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Customs Security Gains Ground

WASHINGTON — The Customs Service’s mammoth effort to step up the security of the thousands of cargo containers that enter U.S. ports each day is gaining steam.<br><br>Since April, companies that import 34 percent of all U.S.-bound cargo...

WASHINGTON — The Customs Service’s mammoth effort to step up the security of the thousands of cargo containers that enter U.S. ports each day is gaining steam.

This story first appeared in the November 22, 2002 issue of WWD.  Subscribe Today.

Since April, companies that import 34 percent of all U.S.-bound cargo have signed up to participate in a voluntary supply-chain security program called the Customs-Trade Partnership Against Terrorism. The program’s goal is to prevent a cargo container from being used to smuggle terrorist operatives or materials into the U.S.

That news was revealed Thursday by Robert Perez, director of field operations for the initiative, at a meeting with 500 officials from an array of companies, many of them C-TPAT participants like Sara Lee Corp. Customs is offering companies who participate in the program faster processing of their cargo through U.S. ports if the companies undertake a security audit, tightening weak links in security from factory floors to foreign ports.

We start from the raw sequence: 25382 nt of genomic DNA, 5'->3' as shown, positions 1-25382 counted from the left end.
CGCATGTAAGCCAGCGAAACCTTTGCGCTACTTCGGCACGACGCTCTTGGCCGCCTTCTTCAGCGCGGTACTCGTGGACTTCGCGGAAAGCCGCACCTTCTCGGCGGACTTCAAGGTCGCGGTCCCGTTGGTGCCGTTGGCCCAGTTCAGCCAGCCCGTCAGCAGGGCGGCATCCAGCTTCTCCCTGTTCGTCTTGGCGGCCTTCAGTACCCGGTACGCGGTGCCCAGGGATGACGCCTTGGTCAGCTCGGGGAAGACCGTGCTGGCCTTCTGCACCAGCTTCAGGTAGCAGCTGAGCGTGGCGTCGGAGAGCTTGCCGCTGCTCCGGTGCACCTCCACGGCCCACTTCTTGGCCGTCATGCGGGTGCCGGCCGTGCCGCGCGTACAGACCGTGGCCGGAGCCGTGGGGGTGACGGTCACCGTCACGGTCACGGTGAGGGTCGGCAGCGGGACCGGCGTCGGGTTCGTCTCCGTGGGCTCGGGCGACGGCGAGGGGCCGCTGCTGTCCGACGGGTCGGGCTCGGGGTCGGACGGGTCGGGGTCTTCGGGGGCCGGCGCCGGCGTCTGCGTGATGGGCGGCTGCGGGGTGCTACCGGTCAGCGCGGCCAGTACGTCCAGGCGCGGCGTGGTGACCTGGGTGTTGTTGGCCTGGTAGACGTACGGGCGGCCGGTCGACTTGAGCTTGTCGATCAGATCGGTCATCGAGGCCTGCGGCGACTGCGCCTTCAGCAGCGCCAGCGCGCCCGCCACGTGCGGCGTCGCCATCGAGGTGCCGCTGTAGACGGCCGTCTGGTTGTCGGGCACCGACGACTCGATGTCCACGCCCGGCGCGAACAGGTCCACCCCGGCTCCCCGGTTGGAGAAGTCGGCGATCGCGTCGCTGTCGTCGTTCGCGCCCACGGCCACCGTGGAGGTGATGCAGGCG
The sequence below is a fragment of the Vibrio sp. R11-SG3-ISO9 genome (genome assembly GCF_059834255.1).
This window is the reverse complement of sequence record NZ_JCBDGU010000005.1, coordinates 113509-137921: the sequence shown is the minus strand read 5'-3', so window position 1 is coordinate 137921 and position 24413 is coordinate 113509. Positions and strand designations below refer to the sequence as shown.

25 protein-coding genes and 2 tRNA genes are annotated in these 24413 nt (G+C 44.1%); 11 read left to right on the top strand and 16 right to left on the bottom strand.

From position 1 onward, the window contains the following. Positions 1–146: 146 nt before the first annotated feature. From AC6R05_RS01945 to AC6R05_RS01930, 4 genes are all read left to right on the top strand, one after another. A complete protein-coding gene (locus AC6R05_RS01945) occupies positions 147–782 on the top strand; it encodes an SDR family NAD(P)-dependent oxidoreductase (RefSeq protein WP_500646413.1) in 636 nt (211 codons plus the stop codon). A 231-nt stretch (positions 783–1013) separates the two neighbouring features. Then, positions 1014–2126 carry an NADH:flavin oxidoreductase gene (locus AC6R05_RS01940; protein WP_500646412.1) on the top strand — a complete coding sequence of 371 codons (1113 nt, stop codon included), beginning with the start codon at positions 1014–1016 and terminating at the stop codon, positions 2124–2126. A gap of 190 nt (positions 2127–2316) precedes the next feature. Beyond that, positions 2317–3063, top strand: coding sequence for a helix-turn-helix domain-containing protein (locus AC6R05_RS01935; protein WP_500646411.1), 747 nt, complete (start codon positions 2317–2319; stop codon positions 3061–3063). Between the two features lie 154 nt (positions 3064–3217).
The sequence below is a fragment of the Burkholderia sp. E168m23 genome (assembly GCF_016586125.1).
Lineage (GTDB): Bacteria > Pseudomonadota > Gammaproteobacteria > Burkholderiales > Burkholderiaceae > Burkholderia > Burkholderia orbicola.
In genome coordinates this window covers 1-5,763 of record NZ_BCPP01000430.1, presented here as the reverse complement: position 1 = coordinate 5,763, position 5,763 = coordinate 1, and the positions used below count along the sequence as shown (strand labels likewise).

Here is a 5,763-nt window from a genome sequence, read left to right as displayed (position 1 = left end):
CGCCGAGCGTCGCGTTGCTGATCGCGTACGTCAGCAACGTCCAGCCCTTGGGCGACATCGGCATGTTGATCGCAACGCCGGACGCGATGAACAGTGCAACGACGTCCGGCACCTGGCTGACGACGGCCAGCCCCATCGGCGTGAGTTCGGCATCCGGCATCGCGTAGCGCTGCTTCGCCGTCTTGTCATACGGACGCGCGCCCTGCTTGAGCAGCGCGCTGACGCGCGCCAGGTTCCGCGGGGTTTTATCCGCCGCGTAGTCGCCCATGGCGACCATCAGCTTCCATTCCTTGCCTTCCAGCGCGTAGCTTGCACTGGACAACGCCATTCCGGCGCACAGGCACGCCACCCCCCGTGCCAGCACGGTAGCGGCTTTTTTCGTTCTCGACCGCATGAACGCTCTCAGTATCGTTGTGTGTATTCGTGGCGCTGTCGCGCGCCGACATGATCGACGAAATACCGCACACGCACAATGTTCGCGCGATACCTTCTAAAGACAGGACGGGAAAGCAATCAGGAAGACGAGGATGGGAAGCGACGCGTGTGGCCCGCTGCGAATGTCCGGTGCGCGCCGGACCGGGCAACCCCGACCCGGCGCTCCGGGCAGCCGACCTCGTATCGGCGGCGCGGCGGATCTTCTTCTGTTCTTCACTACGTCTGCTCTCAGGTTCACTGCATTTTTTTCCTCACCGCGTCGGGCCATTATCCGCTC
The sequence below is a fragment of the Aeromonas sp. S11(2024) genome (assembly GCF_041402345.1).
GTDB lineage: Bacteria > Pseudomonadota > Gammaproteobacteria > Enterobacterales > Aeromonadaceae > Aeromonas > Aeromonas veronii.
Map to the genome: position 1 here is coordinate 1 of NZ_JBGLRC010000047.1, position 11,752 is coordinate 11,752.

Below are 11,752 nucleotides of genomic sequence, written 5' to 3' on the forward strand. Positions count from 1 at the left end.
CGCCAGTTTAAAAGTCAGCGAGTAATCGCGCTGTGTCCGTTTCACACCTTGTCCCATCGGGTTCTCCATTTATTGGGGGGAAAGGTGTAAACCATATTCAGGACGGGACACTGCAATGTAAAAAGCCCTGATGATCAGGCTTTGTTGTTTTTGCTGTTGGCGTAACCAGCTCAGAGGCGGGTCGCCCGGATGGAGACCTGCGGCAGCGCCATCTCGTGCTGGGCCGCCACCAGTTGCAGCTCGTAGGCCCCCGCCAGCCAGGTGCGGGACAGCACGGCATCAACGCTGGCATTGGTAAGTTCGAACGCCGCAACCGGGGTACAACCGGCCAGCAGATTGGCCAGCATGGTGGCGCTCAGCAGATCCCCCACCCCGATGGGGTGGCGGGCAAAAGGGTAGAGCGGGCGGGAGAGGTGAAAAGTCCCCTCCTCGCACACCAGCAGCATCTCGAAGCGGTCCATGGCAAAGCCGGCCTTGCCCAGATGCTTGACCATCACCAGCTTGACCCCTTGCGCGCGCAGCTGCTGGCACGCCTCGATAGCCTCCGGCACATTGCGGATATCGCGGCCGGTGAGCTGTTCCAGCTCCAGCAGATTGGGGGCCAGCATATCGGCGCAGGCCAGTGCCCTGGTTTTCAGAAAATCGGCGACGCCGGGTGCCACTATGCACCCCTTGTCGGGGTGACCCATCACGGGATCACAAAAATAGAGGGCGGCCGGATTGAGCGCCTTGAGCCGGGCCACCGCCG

Perez said 90 percent of the U.S.-bound ocean carriers have signed on with their own C-TPAT protocol.

“The primary goal of C-TPAT is all about creating more secure supply chains, while at the same time making it more efficient,” Perez said, describing the cargo effort as simply a risk-management tool. “In the end, that’s what it’s all about: Managing risk better…. We’re going to move our stuff out of the way so we can focus on the unknown.”

In coming months, Perez said the agency plans to enlist foreign countries and companies into C-TPAT. The agency also will begin to select audits of C-TPAT participants, which Perez calls “validations.” However, he stressed that these validations aren’t designed to levy punishments, but rather to strengthen the supply chain.

He stressed the voluntary nature of the program and need for government-business cooperation.

“I really don’t see the day when we will have the resources to go out and audit 100 percent,” he said.

Customs Commissioner Robert Bonner, who launched the two-day meeting that ends today, said Customs is working to balance its role of protecting the population by keeping weapons out, with the need to protect the economy by letting legitimate goods in.

“Besides our security mission, we have an important role to play in making sure that legitimate goods move through our borders as efficiently as possible,” he said. “We must protect the American economy as well as the American people.”